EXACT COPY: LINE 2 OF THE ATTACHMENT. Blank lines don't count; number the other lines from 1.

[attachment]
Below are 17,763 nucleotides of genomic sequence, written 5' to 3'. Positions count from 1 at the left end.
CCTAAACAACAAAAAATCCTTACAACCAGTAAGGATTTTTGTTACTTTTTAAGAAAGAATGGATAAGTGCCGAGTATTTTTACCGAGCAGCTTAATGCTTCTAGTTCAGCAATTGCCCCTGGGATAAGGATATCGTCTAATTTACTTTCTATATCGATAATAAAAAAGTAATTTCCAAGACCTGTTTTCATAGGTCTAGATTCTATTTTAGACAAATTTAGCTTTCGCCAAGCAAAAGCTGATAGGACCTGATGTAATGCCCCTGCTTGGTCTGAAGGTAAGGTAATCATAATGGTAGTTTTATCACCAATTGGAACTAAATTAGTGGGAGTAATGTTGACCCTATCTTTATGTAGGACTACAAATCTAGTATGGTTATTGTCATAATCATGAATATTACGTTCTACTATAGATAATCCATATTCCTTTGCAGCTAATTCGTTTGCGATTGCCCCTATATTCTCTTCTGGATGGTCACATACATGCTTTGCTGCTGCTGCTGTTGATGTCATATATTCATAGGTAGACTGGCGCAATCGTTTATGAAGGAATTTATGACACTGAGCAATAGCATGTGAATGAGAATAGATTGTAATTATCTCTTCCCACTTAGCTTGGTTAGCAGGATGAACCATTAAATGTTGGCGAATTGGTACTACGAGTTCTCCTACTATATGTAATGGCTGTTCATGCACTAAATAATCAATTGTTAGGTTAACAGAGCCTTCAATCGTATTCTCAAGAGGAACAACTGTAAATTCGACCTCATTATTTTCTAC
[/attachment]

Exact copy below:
CCTAAACAACAAAAAATCCTTACAACCAGTAAGGATTTTTGTTACTTTTTAAGAAAGAATGGATAAGTGCCGAGTATTTTTACCGAGCAGCTTAATGCTTCTAGTTCAGCAATTGCCCCTGGGATAAGGATATCGTCTAATTTACTTTCTATATCGATAATAAAAAAGTAATTTCCAAGACCTGTTTTCATAGGTCTAGATTCTATTTTAGACAAATTTAGCTTTCGCCAAGCAAAAGCTGATAGGACCTGATGTAATGCCCCTGCTTGGTCTGAAGGTAAGGTAATCATAATGGTAGTTTTATCACCAATTGGAACTAAATTAGTGGGAGTAATGTTGACCCTATCTTTATGTAGGACTACAAATCTAGTATGGTTATTGTCATAATCATGAATATTACGTTCTACTATAGATAATCCATATTCCTTTGCAGCTAATTCGTTTGCGATTGCCCCTATATTCTCTTCTGGATGGTCACATACATGCTTTGCTGCTGCTGCTGTTGATGTCATATATTCATAGGTAGACTGGCGCAATCGTTTATGAAGGAATTTATGACACTGAGCAATAGCATGTGAATGAGAATAGATTGTAATTATCTCTTCCCACTTAGCTTGGTTAGCAGGATGAACCATTAAATGTTGGCGAATTGGTACTACGAGTTCTCCTACTATATGTAATGGCTGTTCATGCACTAAATAATCAATTGTTAGGTTAACAGAGCCTTCAATCGTATTCTCAAGAGGAACAACTGTAAATTCGACCTCATTATTTTCTAC